Your supervisor is obliged to ensure that you incur as few risks as possible during your work with regard to your own health and that of your infant or unborn child. Together with your supervisor you can investigate which tasks in your list of duties might pose a risk. You are also advised to discuss with your supervisor which measures can be taken to minimise these risks. Do this well in advance. Then you can simply carry on doing your work without any feelings of guilt towards your supervisor or concerns about your infant or unborn child.
It is important to know which activities could pose a risk for you and your infant or unborn child. A brief overview is given below.
Wish to have children
Some hazardous substances can have a detrimental effect on the development or quality of egg cells in women and sperm in men. If you want to have children then you can agree with your supervisor that you will take extra measures to minimise your exposure to these hazardous substances.
Determine with your supervisor which measures are needed to ensure that you work as healthily and safely as possible during your pregnancy. This applies to both you and your unborn child. If you work with hazardous substances then find out if these are dangerous for the unborn child (so-called reprotoxic substances). Radioactive, carcinogenic and mutagenic substances as well as some organic solvents can also pose a risk. Other risks for pregnant women are stress, vibrations, magnetic fields and ultrasound. A checklist to help you identify the potential hazards can be found here.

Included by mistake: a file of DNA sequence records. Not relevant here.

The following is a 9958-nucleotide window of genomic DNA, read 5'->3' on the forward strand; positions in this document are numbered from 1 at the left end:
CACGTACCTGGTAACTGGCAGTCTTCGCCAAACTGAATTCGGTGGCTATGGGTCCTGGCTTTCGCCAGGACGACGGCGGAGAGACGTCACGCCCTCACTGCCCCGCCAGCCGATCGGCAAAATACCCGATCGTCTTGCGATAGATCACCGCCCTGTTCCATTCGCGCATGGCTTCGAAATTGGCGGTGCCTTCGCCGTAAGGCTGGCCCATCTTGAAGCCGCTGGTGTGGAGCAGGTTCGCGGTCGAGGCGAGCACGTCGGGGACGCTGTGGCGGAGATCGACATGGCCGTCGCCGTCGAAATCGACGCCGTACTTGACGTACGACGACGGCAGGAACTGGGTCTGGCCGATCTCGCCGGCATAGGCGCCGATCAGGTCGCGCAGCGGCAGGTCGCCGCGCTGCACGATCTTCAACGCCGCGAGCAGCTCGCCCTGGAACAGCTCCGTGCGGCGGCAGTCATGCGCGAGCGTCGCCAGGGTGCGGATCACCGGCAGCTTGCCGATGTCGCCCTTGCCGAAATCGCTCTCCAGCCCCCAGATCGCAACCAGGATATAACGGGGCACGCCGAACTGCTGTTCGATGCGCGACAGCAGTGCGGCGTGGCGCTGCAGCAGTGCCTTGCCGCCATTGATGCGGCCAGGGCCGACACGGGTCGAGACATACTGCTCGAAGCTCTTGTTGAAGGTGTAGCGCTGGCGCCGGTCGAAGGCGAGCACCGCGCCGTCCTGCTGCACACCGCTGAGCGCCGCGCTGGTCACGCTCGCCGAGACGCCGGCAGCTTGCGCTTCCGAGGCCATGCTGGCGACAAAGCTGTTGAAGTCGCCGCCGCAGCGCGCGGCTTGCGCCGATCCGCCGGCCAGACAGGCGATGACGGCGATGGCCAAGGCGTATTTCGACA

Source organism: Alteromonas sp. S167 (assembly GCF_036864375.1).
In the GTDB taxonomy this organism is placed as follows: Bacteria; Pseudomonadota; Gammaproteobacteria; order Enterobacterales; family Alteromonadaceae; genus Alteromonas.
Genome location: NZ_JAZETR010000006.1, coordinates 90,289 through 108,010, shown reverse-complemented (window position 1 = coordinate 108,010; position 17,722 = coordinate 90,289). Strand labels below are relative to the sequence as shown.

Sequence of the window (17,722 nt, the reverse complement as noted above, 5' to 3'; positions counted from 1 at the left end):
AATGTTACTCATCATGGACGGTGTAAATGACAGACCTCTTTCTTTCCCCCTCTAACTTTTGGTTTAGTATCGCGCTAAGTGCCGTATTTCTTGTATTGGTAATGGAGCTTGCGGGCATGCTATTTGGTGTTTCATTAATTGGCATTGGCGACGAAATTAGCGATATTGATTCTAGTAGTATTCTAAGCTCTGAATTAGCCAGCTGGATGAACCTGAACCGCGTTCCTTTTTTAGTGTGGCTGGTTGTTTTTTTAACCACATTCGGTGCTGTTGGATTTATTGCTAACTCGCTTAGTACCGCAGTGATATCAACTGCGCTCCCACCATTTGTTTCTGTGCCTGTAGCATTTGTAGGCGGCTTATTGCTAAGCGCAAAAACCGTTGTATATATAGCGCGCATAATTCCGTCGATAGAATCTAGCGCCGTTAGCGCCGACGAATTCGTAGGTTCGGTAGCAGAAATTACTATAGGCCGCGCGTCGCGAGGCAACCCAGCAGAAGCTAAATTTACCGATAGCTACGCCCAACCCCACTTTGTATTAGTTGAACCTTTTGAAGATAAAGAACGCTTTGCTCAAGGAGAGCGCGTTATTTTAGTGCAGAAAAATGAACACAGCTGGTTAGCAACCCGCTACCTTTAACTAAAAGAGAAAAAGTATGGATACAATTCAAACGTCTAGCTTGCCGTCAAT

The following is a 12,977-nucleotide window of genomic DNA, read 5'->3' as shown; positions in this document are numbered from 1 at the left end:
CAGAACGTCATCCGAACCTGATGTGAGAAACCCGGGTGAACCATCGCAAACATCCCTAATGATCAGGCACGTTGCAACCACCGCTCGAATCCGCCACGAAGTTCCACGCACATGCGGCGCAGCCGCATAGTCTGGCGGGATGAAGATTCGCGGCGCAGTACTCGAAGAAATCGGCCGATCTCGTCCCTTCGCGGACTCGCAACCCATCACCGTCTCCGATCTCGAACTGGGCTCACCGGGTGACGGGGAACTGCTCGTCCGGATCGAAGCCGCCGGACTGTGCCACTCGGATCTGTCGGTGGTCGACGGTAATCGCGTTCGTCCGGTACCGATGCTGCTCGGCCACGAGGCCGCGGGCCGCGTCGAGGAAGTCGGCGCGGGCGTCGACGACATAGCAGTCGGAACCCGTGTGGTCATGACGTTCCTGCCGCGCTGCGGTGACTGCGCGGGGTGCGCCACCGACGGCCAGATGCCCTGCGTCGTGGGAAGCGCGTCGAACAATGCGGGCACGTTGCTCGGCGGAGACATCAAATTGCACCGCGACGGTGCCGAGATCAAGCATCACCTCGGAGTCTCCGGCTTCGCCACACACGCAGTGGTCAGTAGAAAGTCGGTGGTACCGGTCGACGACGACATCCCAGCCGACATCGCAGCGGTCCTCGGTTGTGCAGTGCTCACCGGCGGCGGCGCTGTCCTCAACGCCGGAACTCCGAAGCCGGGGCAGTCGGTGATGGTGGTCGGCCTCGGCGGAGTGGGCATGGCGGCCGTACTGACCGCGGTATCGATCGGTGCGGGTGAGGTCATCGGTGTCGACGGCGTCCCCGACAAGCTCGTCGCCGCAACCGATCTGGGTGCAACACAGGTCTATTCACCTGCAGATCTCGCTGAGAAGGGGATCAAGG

Special employment conditions
If you are pregnant then you have a limited right to extra breaks, and you have the right to allow pregnancy examinations to be performed during working hours. More information about your rights and duties during pregnancy and maternity leave can be found in this brochure of the Ministry of Social Affairs and Employment.
After the pregnancy
After your maternity leave, you have the right to breastfeed or to express your breast milk for up to 9 months after giving birth. Your supervisor will make a private room and the necessary time available for this. Up until 6 months after giving birth you may request extra breaks. If you breastfeed then you must also be careful with certain chemicals.
If you would like to know more about pregnancy and work then please visit these websites. On these pages you will find various links with information about the hazards of various substances and other pregnancy risks. You can also approach the central health & safety officer with any questions you may have.
Brochure Pregnancy from month to month
Ministry of Social Affairs and Employment: List of substances that are harmful to fertility (in Dutch)